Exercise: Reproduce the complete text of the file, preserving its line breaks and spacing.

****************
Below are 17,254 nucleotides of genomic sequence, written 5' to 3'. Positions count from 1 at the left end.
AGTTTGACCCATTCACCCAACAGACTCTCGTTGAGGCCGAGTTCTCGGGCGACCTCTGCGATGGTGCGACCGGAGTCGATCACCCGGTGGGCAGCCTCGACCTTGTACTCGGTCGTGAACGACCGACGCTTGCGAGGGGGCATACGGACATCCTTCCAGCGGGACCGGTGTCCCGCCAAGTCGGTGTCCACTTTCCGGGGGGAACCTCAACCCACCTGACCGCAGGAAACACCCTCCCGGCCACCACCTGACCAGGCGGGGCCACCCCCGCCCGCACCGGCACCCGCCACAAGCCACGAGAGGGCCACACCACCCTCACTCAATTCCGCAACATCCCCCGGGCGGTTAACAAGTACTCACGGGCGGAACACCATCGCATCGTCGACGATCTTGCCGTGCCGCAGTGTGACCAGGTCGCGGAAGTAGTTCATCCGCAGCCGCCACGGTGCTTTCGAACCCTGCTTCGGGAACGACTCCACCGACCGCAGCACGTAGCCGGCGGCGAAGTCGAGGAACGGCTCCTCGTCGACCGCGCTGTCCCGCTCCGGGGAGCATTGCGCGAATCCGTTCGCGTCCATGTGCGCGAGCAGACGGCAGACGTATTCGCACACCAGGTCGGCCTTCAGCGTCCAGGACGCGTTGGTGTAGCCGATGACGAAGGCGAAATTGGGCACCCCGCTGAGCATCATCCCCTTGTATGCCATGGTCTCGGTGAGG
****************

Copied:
Below are 17,254 nucleotides of genomic sequence, written 5' to 3'. Positions count from 1 at the left end.
AGTTTGACCCATTCACCCAACAGACTCTCGTTGAGGCCGAGTTCTCGGGCGACCTCTGCGATGGTGCGACCGGAGTCGATCACCCGGTGGGCAGCCTCGACCTTGTACTCGGTCGTGAACGACCGACGCTTGCGAGGGGGCATACGGACATCCTTCCAGCGGGACCGGTGTCCCGCCAAGTCGGTGTCCACTTTCCGGGGGGAACCTCAACCCACCTGACCGCAGGAAACACCCTCCCGGCCACCACCTGACCAGGCGGGGCCACCCCCGCCCGCACCGGCACCCGCCACAAGCCACGAGAGGGCCACACCACCCTCACTCAATTCCGCAACATCCCCCGGGCGGTTAACAAGTACTCACGGGCGGAACACCATCGCATCGTCGACGATCTTGCCGTGCCGCAGTGTGACCAGGTCGCGGAAGTAGTTCATCCGCAGCCGCCACGGTGCTTTCGAACCCTGCTTCGGGAACGACTCCACCGACCGCAGCACGTAGCCGGCGGCGAAGTCGAGGAACGGCTCCTCGTCGACCGCGCTGTCCCGCTCCGGGGAGCATTGCGCGAATCCGTTCGCGTCCATGTGCGCGAGCAGACGGCAGACGTATTCGCACACCAGGTCGGCCTTCAGCGTCCAGGACGCGTTGGTGTAGCCGATGACGAAGGCGAAATTGGGCACCCCGCTGAGCATCATCCCCTTGTATGCCATGGTCTCGGTGAGG